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jian 諫, remonstrance

Jan 5, 2023 © Ulrich Theobald

Admonition or critique (jian 諫) was brought forward in case ministers or authorized functionaries were not convinced by an imperial decision. The term thus denotes remonstration against a verdict or legal decision, but also the rejection of a document because of formal or factual deficits.

The word is used by Confucius (Lunyu 論語, ch. Li ren 里仁) to stress that sons, serving their parents, may be allowed to remonstrate with them, but only in a gentle way. Liu Xiang 劉向 (79-8 or 77-6 BCE), author of the collection Shuoyuan 說苑 (ch. Chenshu 臣術), brings it into the context of court politics, and recommends criticism towards faulty decisions of a ruler because silence in case of errors would endanger the state and damage the ancestral altars. Liu defines "admonishment" (jian 諫) as a kind of critique the non-acceptance of which by the ruler leads to the functionary's own decision to leave the court (bu yong ze qu zhi 不用則去之). "Disputation" (zheng 諍) was a kind of critique the refusal of which by the ruler might lead to the critic's execution (bu yong ze si 不用則死).

An example of such a risk is given in the Tang-period 唐 (618-907) story Yangdi kaihe ji 煬帝開河記 (transformed into the novella Sui Yangdi yi you zhao qian 隋煬帝逸游召譴, ch. 24 of Feng Menglong's 馮夢龍 [1574-1645] collection Xingshi hengyan 配世恒言). Emperor Yang 隋煬帝 (r. 604-617) of the Sui dynasty 隋 (581-618) had all critics of his canal projects executed (jian zhen bu kai he zhe, jian zhi 諫朕不開河者,斬之). Another paradigm of execution for critique is Wu Zixu 伍子胥 (d. 484) who was ordered to commit suicide (cisi 賜死).

There were apparently five different modes for presenting critique (wujian 五諫), but terminology and classification varies. The Shuoyuan (ch. Zhengjian 正諫) enumerates them as direct admonishment (zhengjian 正諫), devious admonishment (jiangjian 降(= 譎?)諫), loyal admonishment (zhongjian 忠諫), reckless admonishment (gangjian 戇諫), and indirect admonishment (fengjian 諷諫). Ban Gu's 班固 (32-92 CE) Baihutong 白虎通 (ch. Jianzheng 諫諍) calls them allusive admonition (fengjian 諷諫), conciliatory admonition (shunjian 順諫), watching admonition (kuijian 窺諫), indicating admonition (zhijian 指諫), and daring admonition (xianjian 陷諫). The summary of Li Yun's 李雲 (d. 160 CE) biography in the official dynastic history Houhanshu 後漢書 says that indirect/allusive admonishment (fengjian) was the most respectable form. A commentary by Li Xian 李賢 (654–684) adds that the conciliatory admonition (shujian) attempted not to hurt the ruler's mind, the watching admonition (alternatively written 闚諫) was voiced while regarding the sovereign's facial complexion, the indicating admonition (zhijian) was expressed while bringing forward substantial arguments (zhi zhi 質指), and the daring admonition (xianzhi) pointed at the potential harm inflicted to the country without consideration of one's own life (wang sheng 忘生).

The collection Kongzi jiayu 孔子家語 (ch. Bianzheng 辨證) quotes Confucius who listed the five types of admonishments as devious admonishment (juejian 譎諫), reckless admonishment (kanjian 戇諫), dismissive admonishment (jiangjian 降諫), direct admonishment (zhijian 直諫), and indirect admonishment (fengjian 風[= 諷]諫). He Xiu's 何休 commentary on the Classic Gongyangzhuan 公羊傳 (Zhuanggong 莊公 24) finally gives examples for the five types of admonishments, which are indirect admonishment (fengjian 諷諫), conciliatory admonishment (shunjian 順諫), direct admonishment (zhijian 直諫), remonstrating admonishment (zhengjian 爭[= 諫]諫), and reckless admonishment (kanjian 贛[=戇]諫).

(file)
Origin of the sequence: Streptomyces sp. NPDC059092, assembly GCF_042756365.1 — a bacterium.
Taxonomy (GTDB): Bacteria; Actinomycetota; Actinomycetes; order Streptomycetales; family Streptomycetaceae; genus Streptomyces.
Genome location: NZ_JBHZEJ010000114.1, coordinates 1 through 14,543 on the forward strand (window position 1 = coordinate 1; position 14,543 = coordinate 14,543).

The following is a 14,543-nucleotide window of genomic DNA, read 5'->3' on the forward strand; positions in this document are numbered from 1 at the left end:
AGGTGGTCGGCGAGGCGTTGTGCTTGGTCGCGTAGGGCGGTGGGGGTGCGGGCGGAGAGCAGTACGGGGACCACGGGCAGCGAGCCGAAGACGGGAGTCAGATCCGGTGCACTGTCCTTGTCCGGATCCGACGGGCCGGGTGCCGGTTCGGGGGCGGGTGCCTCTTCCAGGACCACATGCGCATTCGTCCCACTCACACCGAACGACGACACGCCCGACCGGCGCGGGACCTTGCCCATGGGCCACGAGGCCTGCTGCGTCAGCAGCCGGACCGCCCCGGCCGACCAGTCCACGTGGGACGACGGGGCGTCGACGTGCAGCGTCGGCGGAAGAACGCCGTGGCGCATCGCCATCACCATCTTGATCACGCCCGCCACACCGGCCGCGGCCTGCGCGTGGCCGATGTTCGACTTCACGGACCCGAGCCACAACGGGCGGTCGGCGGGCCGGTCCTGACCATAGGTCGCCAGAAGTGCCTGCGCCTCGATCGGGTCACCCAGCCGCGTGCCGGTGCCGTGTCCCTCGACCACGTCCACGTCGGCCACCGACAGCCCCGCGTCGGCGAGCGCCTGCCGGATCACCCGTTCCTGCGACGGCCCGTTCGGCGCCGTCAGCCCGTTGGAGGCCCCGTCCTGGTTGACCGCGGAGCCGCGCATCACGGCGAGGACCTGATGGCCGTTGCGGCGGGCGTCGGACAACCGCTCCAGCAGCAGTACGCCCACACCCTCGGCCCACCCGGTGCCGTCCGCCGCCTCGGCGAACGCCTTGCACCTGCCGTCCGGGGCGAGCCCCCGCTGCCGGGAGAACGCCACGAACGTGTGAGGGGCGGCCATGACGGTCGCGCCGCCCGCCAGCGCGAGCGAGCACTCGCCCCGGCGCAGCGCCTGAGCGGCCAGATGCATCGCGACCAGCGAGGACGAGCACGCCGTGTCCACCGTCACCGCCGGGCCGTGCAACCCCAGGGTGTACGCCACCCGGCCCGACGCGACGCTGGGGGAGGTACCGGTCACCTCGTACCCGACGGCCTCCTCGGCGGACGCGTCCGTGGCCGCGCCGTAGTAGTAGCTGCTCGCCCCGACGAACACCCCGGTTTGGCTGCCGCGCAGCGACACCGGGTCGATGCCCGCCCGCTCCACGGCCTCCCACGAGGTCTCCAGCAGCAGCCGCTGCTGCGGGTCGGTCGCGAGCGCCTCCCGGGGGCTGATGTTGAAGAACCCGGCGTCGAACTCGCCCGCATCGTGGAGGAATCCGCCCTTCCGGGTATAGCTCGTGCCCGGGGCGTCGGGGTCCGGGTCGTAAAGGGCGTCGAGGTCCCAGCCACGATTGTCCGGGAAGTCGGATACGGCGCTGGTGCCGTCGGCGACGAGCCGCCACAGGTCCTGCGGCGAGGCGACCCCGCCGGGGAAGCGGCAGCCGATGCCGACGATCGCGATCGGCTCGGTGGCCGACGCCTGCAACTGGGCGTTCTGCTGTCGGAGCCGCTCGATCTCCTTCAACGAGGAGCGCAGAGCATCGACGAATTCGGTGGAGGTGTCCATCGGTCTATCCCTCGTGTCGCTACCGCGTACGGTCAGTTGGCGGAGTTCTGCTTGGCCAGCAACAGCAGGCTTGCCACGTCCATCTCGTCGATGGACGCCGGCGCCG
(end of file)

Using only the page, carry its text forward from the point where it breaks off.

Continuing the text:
The typical documentary form of remonstration was jianyi 諫議 or jianshu 諫疏. These documents usually weighted pros and cons of an imperial decision and then suggested a better solution than that stipulated in an imperial edict. In pre-imperial China, the word jian is often used when a sovereign was criticized for a notorious behaviour endangering government finance, political security or the dynastic altars.

The word jian 諫 or jianyi 諫議 is also the abbreviation of Grand Master of Remonstrance (jianyi dafu 諫議大夫, jian dafu 諫大夫). The office was created by the Qin dynasty 秦 (221-206 BCE) and was subordinated under the Chamberlain for Attendants (guangluxun 光祿勳) during the Han period 漢 (206 BCE-220 CE). During the Sui and Tang periods, the duty of remonstrating was divided among a left and right Grand Master of Remonstrance (zuo jianyi dafu 左諫議大夫, you jianyi dafu 右諫議大夫) who were subordinated under the Chancellery (menxiasheng 門下省) and the Palace Secretariat (zhongshusheng 中書省). The office was abolished in the early Ming period 明 (1368-1644). The Remonstrance Bureau (jianyuan 諫院) was a Song-period 宋 (960-1279) office charged with the duty to scrutinize documents flowing to and from the throne and to criticize proposals and policy decisions considered improper. It was a relatively small institution with remonstrators (sijian 司諫) and exhorters (zhengyan 正言), with a total number of six functionaries, and was abolished in 1382. Thereafter the remonstrance functions were assigned to the Censorate (duchayuan 都察院) and the Six Offices of Scrutiny (liuke 六科).

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